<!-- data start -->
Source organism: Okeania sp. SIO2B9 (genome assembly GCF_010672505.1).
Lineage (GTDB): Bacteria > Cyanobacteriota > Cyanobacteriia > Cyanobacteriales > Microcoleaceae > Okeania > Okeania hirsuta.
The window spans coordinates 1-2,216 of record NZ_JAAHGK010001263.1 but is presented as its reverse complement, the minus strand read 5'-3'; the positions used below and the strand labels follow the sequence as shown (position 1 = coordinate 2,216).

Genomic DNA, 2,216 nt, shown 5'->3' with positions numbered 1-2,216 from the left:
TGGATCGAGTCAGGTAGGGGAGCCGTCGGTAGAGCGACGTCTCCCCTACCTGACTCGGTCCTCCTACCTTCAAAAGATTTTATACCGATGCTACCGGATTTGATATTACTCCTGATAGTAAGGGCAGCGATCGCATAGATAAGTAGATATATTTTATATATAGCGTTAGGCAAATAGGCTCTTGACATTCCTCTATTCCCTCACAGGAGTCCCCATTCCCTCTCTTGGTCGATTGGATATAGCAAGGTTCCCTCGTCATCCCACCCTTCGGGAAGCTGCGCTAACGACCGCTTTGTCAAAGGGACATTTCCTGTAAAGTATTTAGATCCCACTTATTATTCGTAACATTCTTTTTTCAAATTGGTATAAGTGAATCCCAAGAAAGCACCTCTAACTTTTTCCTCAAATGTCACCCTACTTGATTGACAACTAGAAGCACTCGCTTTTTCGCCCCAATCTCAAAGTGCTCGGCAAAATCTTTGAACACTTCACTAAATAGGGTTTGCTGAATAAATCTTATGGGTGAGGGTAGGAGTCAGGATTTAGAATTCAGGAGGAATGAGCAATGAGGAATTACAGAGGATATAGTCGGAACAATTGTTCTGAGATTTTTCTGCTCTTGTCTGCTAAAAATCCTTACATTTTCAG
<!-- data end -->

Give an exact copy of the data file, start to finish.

Source organism: Okeania sp. SIO2B9 (genome assembly GCF_010672505.1).
Lineage (GTDB): Bacteria > Cyanobacteriota > Cyanobacteriia > Cyanobacteriales > Microcoleaceae > Okeania > Okeania hirsuta.
The window spans coordinates 1-2,216 of record NZ_JAAHGK010001263.1 but is presented as its reverse complement, the minus strand read 5'-3'; the positions used below and the strand labels follow the sequence as shown (position 1 = coordinate 2,216).

Genomic DNA, 2,216 nt, shown 5'->3' with positions numbered 1-2,216 from the left:
TGGATCGAGTCAGGTAGGGGAGCCGTCGGTAGAGCGACGTCTCCCCTACCTGACTCGGTCCTCCTACCTTCAAAAGATTTTATACCGATGCTACCGGATTTGATATTACTCCTGATAGTAAGGGCAGCGATCGCATAGATAAGTAGATATATTTTATATATAGCGTTAGGCAAATAGGCTCTTGACATTCCTCTATTCCCTCACAGGAGTCCCCATTCCCTCTCTTGGTCGATTGGATATAGCAAGGTTCCCTCGTCATCCCACCCTTCGGGAAGCTGCGCTAACGACCGCTTTGTCAAAGGGACATTTCCTGTAAAGTATTTAGATCCCACTTATTATTCGTAACATTCTTTTTTCAAATTGGTATAAGTGAATCCCAAGAAAGCACCTCTAACTTTTTCCTCAAATGTCACCCTACTTGATTGACAACTAGAAGCACTCGCTTTTTCGCCCCAATCTCAAAGTGCTCGGCAAAATCTTTGAACACTTCACTAAATAGGGTTTGCTGAATAAATCTTATGGGTGAGGGTAGGAGTCAGGATTTAGAATTCAGGAGGAATGAGCAATGAGGAATTACAGAGGATATAGTCGGAACAATTGTTCTGAGATTTTTCTGCTCTTGTCTGCTAAAAATCCTTACATTTTCAG